|Type||Conference Paper - 141st APHA Annual Meeting (November 2-November 6, 2013)|
|Title||Inequalities in healthcare utilization and benefit incidence analysis (BIA) of publicly financed health facilities in Afghanistan|
Objective The objective is to analyze the extent of inequalities in healthcare utilization to determine who is benefiting from publicly financed healthcare services across socio-economic groups and whether distribution appropriately targets the poor.
Methodology The Automated DEC Poverty Tables (ADePT) software was used with data from the Afghanistan Mortality Survey (AMS) 2010 and the National Health Accounts. Since ADePT has no data manipulation capability, STATA was used to clean and manipulate the data before analyzing in ADePT. The following variables were analyzed across a wealth index with public spending costs: inpatient admissions in the last 12 months, outpatient visits in the last month, under five mortality, and antenatal care utilization.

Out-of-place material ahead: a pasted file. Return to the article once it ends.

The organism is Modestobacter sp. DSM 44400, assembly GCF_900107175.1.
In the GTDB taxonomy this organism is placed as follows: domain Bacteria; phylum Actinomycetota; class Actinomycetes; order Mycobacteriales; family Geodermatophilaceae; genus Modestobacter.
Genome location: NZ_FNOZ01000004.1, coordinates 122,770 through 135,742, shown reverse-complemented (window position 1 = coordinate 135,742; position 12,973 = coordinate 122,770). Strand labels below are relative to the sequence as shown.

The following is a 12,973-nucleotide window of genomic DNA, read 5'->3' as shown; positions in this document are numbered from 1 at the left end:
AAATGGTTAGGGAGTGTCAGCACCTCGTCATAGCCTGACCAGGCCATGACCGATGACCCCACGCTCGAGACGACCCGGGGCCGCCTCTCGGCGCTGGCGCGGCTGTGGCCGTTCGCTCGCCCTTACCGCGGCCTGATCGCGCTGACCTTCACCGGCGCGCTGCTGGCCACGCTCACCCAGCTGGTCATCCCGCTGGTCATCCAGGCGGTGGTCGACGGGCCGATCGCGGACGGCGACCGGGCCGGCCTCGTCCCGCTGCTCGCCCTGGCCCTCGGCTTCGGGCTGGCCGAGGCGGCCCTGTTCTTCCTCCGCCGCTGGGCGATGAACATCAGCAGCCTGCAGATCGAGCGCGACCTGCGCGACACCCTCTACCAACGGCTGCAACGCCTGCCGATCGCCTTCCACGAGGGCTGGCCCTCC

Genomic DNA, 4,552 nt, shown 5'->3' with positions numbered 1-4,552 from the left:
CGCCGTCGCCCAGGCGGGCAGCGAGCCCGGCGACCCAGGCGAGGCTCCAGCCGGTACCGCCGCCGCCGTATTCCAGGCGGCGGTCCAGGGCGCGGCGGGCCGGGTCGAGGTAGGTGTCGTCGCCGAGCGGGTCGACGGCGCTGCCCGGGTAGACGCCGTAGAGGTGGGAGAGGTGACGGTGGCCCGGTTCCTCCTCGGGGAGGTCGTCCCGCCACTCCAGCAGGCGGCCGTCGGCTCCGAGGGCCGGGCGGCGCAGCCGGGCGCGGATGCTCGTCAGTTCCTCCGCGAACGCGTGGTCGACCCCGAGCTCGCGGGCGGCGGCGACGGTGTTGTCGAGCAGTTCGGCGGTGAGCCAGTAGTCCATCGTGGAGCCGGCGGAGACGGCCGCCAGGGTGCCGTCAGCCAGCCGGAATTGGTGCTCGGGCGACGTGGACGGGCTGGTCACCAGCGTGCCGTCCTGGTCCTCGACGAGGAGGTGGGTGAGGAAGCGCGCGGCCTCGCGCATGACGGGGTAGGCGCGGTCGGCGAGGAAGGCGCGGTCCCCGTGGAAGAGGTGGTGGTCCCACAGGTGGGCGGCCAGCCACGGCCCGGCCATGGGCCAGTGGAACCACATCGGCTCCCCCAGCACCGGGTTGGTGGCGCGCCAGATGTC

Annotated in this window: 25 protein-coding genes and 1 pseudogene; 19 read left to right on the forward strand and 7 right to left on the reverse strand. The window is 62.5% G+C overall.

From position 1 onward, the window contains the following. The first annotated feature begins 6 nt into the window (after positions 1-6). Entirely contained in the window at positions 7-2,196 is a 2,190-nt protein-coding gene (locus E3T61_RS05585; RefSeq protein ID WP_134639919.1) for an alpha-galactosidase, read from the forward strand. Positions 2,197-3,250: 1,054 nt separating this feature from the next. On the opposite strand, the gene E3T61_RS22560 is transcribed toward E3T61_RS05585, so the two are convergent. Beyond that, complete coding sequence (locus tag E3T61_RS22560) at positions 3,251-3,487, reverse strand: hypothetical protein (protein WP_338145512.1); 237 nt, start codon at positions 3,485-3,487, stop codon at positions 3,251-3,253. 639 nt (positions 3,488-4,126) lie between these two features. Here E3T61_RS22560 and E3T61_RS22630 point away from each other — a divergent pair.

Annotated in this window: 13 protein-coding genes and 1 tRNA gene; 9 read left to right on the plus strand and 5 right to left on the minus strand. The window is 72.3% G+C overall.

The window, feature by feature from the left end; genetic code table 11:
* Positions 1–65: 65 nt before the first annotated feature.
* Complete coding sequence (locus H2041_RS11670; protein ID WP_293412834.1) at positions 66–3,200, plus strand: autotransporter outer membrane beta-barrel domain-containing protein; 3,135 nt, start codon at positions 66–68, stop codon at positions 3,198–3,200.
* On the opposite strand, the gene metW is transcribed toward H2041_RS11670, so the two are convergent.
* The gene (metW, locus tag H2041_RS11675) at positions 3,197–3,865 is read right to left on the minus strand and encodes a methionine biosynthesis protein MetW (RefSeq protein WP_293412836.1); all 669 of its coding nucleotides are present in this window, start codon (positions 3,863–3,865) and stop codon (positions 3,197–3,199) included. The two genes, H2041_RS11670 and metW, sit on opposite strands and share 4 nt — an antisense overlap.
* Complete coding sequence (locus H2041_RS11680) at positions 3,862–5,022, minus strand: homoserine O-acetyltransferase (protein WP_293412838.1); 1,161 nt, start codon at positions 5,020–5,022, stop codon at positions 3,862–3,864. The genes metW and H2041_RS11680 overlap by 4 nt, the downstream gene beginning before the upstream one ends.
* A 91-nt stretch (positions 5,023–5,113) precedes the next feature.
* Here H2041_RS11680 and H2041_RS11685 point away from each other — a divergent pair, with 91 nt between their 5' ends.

Results The findings show that outpatient BPHS services are the most pro-poor while hospital care for both outpatient and inpatient services tend to favor the wealthy. The share of public expenditures across health facilities is concentrated on hospitals, with 31.5 percent of inpatient spending for National Hospitals, which favor the rich. The majority of National Hospitals are based in Kabul, the largest urban center of the country, which is home to XX percent of the total population. Furthermore, Regional and Provincial Hospitals are located in smaller urban centers, yet receive the bulk of inpatient admissions that tend to favor public spending for the wealthy, though the distributional gap between the poor and rich is less than that of National Hospitals. At the District level and below is when both inpatient and outpatient services begin to shift toward a distribution of public spending that is more pro-poor. Nonetheless, total public expenditures are marginally better for the poor for both inpatient and outpatient services.
|»||Afghanistan - Mortality Survey 2010|